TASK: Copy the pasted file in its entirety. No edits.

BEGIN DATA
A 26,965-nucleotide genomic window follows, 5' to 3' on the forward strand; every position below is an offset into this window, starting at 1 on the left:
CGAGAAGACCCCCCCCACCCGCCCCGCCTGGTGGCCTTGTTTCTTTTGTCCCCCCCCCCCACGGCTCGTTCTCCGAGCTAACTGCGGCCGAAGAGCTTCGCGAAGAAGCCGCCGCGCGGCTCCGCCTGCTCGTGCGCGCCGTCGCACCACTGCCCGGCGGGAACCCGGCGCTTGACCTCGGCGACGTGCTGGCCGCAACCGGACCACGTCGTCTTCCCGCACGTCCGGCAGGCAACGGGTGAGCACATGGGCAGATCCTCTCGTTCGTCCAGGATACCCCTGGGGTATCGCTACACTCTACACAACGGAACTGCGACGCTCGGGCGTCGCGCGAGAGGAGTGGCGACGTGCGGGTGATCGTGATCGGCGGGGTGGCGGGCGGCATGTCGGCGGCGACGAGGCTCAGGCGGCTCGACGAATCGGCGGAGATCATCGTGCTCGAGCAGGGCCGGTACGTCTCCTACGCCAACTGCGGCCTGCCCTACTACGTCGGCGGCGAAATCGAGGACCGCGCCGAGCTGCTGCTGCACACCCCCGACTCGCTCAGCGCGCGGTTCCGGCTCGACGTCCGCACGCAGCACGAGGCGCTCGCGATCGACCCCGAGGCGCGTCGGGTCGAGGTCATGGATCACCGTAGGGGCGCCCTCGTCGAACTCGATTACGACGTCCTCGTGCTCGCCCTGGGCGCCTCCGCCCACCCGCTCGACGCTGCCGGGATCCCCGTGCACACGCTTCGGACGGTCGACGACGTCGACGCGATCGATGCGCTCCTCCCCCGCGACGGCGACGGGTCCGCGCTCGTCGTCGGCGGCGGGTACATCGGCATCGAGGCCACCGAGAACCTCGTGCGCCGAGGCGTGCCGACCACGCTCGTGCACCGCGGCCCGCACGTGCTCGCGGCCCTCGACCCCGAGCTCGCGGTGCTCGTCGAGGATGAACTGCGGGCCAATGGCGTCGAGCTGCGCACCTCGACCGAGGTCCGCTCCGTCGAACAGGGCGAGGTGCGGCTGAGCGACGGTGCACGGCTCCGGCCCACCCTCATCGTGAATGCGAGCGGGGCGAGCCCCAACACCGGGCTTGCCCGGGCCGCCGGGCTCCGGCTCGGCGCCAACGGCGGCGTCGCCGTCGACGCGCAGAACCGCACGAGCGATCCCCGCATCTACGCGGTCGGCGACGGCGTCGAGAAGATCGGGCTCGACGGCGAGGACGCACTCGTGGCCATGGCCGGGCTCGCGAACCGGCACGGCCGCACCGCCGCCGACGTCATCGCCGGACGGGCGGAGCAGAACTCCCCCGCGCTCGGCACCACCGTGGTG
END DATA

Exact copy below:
A 26,965-nucleotide genomic window follows, 5' to 3' on the forward strand; every position below is an offset into this window, starting at 1 on the left:
CGAGAAGACCCCCCCCACCCGCCCCGCCTGGTGGCCTTGTTTCTTTTGTCCCCCCCCCCCACGGCTCGTTCTCCGAGCTAACTGCGGCCGAAGAGCTTCGCGAAGAAGCCGCCGCGCGGCTCCGCCTGCTCGTGCGCGCCGTCGCACCACTGCCCGGCGGGAACCCGGCGCTTGACCTCGGCGACGTGCTGGCCGCAACCGGACCACGTCGTCTTCCCGCACGTCCGGCAGGCAACGGGTGAGCACATGGGCAGATCCTCTCGTTCGTCCAGGATACCCCTGGGGTATCGCTACACTCTACACAACGGAACTGCGACGCTCGGGCGTCGCGCGAGAGGAGTGGCGACGTGCGGGTGATCGTGATCGGCGGGGTGGCGGGCGGCATGTCGGCGGCGACGAGGCTCAGGCGGCTCGACGAATCGGCGGAGATCATCGTGCTCGAGCAGGGCCGGTACGTCTCCTACGCCAACTGCGGCCTGCCCTACTACGTCGGCGGCGAAATCGAGGACCGCGCCGAGCTGCTGCTGCACACCCCCGACTCGCTCAGCGCGCGGTTCCGGCTCGACGTCCGCACGCAGCACGAGGCGCTCGCGATCGACCCCGAGGCGCGTCGGGTCGAGGTCATGGATCACCGTAGGGGCGCCCTCGTCGAACTCGATTACGACGTCCTCGTGCTCGCCCTGGGCGCCTCCGCCCACCCGCTCGACGCTGCCGGGATCCCCGTGCACACGCTTCGGACGGTCGACGACGTCGACGCGATCGATGCGCTCCTCCCCCGCGACGGCGACGGGTCCGCGCTCGTCGTCGGCGGCGGGTACATCGGCATCGAGGCCACCGAGAACCTCGTGCGCCGAGGCGTGCCGACCACGCTCGTGCACCGCGGCCCGCACGTGCTCGCGGCCCTCGACCCCGAGCTCGCGGTGCTCGTCGAGGATGAACTGCGGGCCAATGGCGTCGAGCTGCGCACCTCGACCGAGGTCCGCTCCGTCGAACAGGGCGAGGTGCGGCTGAGCGACGGTGCACGGCTCCGGCCCACCCTCATCGTGAATGCGAGCGGGGCGAGCCCCAACACCGGGCTTGCCCGGGCCGCCGGGCTCCGGCTCGGCGCCAACGGCGGCGTCGCCGTCGACGCGCAGAACCGCACGAGCGATCCCCGCATCTACGCGGTCGGCGACGGCGTCGAGAAGATCGGGCTCGACGGCGAGGACGCACTCGTGGCCATGGCCGGGCTCGCGAACCGGCACGGCCGCACCGCCGCCGACGTCATCGCCGGACGGGCGGAGCAGAACTCCCCCGCGCTCGGCACCACCGTGGTG